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How to watch the 2020 Academy Awards, and other Oscars questions answered

No, there’s not a Popular Film award

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a close-up of a giant Academy Award statue Photo: Rodin Eckenroth/Getty Images

The 92nd Academy Awards are fast approaching. The annual celebration of the best movies of the year (or at least the movies whose producers spent the most money on Oscars campaigning) will soon award its prestigious prizes.

As in most years, the 2020 nominees include some of the most respected filmmakers in Hollywood, as well as younger breakout stars like Little Women’s Saoirse Ronan and Florence Pugh. Also like in previous years, the nominations still skew very white and male, despite the Academy taking steps to broaden the voter base after the 2015 #OscarsSoWhite movement.

Whether you’re watching the Oscars to root for your favorite film or just to participate in the conversation surrounding the (probably inevitable) controversial wins, here’s everything you need to know before Sunday’s ceremony.

What time are the Oscars?

The Oscars are airing live from Hollywood’s Dolby Theatre on ABC on Sunday, Feb. 9. The awards ceremony starts at 8 p.m. ET, with red carpet coverage beginning at 6:30 p.m.

Cliff Booth (Brad Pitt) listens to Rick Dalton (Leonardo DiCaprio) tell a story as the two sit at a bar in Once Upon a Time in Hollywood
Quentin Tarantino’s Once Upon a Hollywood is nominated for Best Picture.
Photo: Andrew Cooper/Sony Pictures

Where can I stream the Oscars?

Anyone with an eligible pay-TV package can watch the Academy Awards ceremony on ABC’s app or website. Both require users to log in with a valid TV subscription.

For cord-cutters without access to cable (i.e., without their parents’ login information), there are always live TV add-ons for streaming services. Hulu subscribers can easily add Live TV to their service for an extra $49 monthly (bringing it to $54.99/month with ads or $60.99/month without ads.) Alternately, YouTube TV is $5 cheaper at $49.99/month. Both services will stream the Oscars on Sunday.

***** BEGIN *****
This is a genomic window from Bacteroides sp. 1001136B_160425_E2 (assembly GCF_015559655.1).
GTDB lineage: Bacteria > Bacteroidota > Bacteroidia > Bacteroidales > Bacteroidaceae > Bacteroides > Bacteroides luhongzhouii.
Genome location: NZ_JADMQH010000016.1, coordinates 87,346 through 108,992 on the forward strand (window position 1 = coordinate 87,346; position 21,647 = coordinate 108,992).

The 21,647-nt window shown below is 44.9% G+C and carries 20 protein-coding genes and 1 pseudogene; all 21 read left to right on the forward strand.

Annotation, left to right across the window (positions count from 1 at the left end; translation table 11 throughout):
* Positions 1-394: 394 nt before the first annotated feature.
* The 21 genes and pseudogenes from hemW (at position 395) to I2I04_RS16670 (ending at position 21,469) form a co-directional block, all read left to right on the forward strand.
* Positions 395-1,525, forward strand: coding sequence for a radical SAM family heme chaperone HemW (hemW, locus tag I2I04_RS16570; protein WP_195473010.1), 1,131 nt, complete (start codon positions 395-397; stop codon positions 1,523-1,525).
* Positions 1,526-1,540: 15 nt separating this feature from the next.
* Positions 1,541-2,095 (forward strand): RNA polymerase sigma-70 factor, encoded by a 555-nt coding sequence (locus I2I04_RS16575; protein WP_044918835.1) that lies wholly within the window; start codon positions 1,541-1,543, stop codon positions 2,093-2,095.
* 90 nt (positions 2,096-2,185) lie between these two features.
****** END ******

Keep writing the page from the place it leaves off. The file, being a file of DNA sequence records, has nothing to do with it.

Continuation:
You could also just pick up an over-the-air TV antenna. These aren’t the rabbit ears that you found in your grandparents’ den; modern antennas are sleek and flat. Plus, they’re relatively cheap. You can pick up an antenna with access to whatever local broadcast stations are within range of you — usually including at least the big four networks (ABC, NBC, CBS, and Fox) — for $20-30.

a soldier holding a rifle walks toward a firebombed town in silhouette in 1917
World War I drama 1917 is nominated for Best Picture.
Image: Universal Pictures

Who’s hosting the Oscars?

For the second year in a row, the Oscars ceremony will proceed without a host. While the 2019 Oscars were hostless out of necessity — Kevin Hart stepped down after homophobic tweets resurfaced online, and the Academy couldn’t find a last-minute replacement host — this year, the omission was intentional. Despite the chaotic circumstances surrounding it, last year’s ceremony didn’t feel disjointed without a host. Tina Fey, Amy Poehler, and Maya Rudolph kicked off the show with a joke-filled monologue, but the lack of host-led bits between segments helped move the ceremony along.